“I’ve set myself up for a little bit of failure, because my thing is putting the information out. I can tell someone within a week of where you need to be, but you almost have to be lucky. Unless you live up the road, the chance of getting something in good light and good weather, in full peak, is very slim.”
This year, according to Folger, peak came as much as a week early in some spots, but the colors are performing better than average. Last year was a dismal performance, due in part to Hurricane Irene, which blew leaves from trees and turned much of the rest brown with salt water.
For Folger, foliage is something that started as a passion and morphed into something of a profession, but the passion is still there. As the first light peaks across the tree canopy, he is constantly stopping midsentence to say, “Ooh, there’s some color” as the car heads north, into the peak. Folger still proudly gets off on what is known as C4SC — color for the sake of color. Some photographers won’t take the lens cap off unless it’s peak; Folger gets excited to shoot most anything.
As the sun rises, he is in Henniker, N.H., scooting down some wet rocks with his tripod to the banks of the Contoocook River. There’s a photo he has wanted to get for a while, looking under the arch of a stone bridge to a covered bridge in the distance. It’s not quite peak, but there’s C4SC, and the rainy morning gives the photo a mood. “I still haven’t gotten that,” he says as he heads back to his car. “The chase continues.”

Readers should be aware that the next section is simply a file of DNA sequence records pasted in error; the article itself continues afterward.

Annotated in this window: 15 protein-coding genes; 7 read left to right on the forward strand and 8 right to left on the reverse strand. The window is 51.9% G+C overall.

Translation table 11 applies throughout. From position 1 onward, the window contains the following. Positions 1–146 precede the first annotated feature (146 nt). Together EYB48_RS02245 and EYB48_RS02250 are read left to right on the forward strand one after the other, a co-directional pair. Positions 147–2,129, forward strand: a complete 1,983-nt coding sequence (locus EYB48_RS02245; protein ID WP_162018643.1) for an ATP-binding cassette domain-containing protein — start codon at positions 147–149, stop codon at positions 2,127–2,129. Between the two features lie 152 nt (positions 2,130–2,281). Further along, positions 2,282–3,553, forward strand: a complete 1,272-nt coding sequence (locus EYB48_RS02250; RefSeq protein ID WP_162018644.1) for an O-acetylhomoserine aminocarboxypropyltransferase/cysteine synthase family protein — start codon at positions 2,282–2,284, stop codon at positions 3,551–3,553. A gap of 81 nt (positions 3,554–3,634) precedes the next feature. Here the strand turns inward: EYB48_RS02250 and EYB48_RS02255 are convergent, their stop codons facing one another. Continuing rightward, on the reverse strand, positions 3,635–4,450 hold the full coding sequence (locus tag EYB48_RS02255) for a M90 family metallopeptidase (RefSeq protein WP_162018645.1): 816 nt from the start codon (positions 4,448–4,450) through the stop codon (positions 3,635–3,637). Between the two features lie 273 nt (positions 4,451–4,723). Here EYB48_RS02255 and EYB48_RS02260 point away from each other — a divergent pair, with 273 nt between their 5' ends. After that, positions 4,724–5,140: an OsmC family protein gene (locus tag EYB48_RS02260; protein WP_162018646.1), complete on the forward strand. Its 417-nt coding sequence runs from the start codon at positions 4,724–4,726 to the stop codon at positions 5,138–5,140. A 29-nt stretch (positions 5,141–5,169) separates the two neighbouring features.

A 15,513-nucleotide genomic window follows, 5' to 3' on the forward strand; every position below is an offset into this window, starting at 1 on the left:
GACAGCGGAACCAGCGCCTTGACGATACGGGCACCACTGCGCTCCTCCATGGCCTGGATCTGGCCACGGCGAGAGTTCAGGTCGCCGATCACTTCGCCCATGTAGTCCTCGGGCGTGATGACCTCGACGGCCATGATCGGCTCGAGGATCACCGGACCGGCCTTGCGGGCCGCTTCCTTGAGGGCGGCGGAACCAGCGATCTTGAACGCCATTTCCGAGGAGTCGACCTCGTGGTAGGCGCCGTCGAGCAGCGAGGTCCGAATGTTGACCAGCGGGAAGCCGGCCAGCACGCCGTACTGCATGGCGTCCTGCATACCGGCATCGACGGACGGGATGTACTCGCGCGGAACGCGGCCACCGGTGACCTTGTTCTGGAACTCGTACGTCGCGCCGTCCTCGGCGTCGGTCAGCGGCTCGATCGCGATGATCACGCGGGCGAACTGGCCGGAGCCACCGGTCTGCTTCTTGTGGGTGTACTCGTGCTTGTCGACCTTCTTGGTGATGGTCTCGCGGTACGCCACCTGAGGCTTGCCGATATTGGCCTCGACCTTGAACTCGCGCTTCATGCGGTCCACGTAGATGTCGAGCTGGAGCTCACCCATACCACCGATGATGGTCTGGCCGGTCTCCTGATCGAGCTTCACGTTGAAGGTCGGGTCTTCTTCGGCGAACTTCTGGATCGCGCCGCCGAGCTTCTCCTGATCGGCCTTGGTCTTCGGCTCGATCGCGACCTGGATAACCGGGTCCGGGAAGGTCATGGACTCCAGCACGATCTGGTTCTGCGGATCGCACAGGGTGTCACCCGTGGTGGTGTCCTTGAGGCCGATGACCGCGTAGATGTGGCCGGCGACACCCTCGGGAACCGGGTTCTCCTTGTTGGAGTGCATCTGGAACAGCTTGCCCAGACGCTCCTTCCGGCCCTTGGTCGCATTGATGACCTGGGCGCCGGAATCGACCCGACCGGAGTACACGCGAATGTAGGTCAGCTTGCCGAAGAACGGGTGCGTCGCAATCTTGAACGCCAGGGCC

He will spend the next 10 hours in his car looking for that quintessential fall scene — the right colors in the right light with the right subject. He will visit a covered bridge in Woodstock, Vt., where he will run into two ebullient women from New Zealand who have come all this way to gush over New England fall. He will visit Jenne Farm in Reading, Vt., one of the most-photographed spots in New England, and get a solid handshake from a fellow photographer who is proud to meet Jeff Foliage. And he will stop constantly when he sees his favorites — white church steeples, red barns, and still water.
He keeps a digital voice recorder hanging on a string from his rearview mirror so he can record his observations as he drives, and he’ll blog about them each night when he gets back to Salem. He will tell people where to go, but he will also tell them where not to go.
“The tourism boards always describe the colors as ‘glorious,’ but I have no allegiances,” he says. Sorry, cute town, but Jeff Foliage says your fall is a dud.
“I’ve always found it hard to quantify why the colors are so thrilling,” he says. “This is really sappy, but it just makes me happy.” And with that, he spots another burst of color, stops the car, and goes off with his camera. It’s not peak, but Jeff Foliage has a little secret: Peak is a myth.
“It’s all in your viewpoint,” he says. “Peak is finding color and being happy with what you find. If you want to experience peak, you need to enjoy fall colors for what they are: a gift.”